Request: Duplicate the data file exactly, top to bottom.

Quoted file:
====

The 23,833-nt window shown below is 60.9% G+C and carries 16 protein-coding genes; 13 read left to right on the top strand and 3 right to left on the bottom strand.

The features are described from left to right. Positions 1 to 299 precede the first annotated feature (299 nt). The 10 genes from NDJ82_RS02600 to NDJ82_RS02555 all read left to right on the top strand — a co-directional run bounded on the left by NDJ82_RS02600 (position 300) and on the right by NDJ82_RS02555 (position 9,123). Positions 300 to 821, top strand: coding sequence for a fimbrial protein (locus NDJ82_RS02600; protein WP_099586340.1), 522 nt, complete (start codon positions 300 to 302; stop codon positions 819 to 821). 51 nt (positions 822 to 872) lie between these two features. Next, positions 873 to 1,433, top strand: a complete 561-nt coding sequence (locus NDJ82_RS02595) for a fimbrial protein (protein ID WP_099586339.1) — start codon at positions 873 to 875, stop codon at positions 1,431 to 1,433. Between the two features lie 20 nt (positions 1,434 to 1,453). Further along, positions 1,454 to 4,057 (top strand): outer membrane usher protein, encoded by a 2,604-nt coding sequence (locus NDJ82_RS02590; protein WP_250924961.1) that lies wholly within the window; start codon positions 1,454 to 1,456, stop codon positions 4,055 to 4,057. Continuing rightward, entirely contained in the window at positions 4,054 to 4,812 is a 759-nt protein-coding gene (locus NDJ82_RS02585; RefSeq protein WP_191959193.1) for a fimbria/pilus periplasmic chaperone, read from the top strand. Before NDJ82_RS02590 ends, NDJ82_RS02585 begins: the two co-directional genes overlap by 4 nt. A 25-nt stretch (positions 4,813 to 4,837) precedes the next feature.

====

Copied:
The 23,833-nt window shown below is 60.9% G+C and carries 16 protein-coding genes; 13 read left to right on the top strand and 3 right to left on the bottom strand.

The features are described from left to right. Positions 1 to 299 precede the first annotated feature (299 nt). The 10 genes from NDJ82_RS02600 to NDJ82_RS02555 all read left to right on the top strand — a co-directional run bounded on the left by NDJ82_RS02600 (position 300) and on the right by NDJ82_RS02555 (position 9,123). Positions 300 to 821, top strand: coding sequence for a fimbrial protein (locus NDJ82_RS02600; protein WP_099586340.1), 522 nt, complete (start codon positions 300 to 302; stop codon positions 819 to 821). 51 nt (positions 822 to 872) lie between these two features. Next, positions 873 to 1,433, top strand: a complete 561-nt coding sequence (locus NDJ82_RS02595) for a fimbrial protein (protein ID WP_099586339.1) — start codon at positions 873 to 875, stop codon at positions 1,431 to 1,433. Between the two features lie 20 nt (positions 1,434 to 1,453). Further along, positions 1,454 to 4,057 (top strand): outer membrane usher protein, encoded by a 2,604-nt coding sequence (locus NDJ82_RS02590; protein WP_250924961.1) that lies wholly within the window; start codon positions 1,454 to 1,456, stop codon positions 4,055 to 4,057. Continuing rightward, entirely contained in the window at positions 4,054 to 4,812 is a 759-nt protein-coding gene (locus NDJ82_RS02585; RefSeq protein WP_191959193.1) for a fimbria/pilus periplasmic chaperone, read from the top strand. Before NDJ82_RS02590 ends, NDJ82_RS02585 begins: the two co-directional genes overlap by 4 nt. A 25-nt stretch (positions 4,813 to 4,837) precedes the next feature.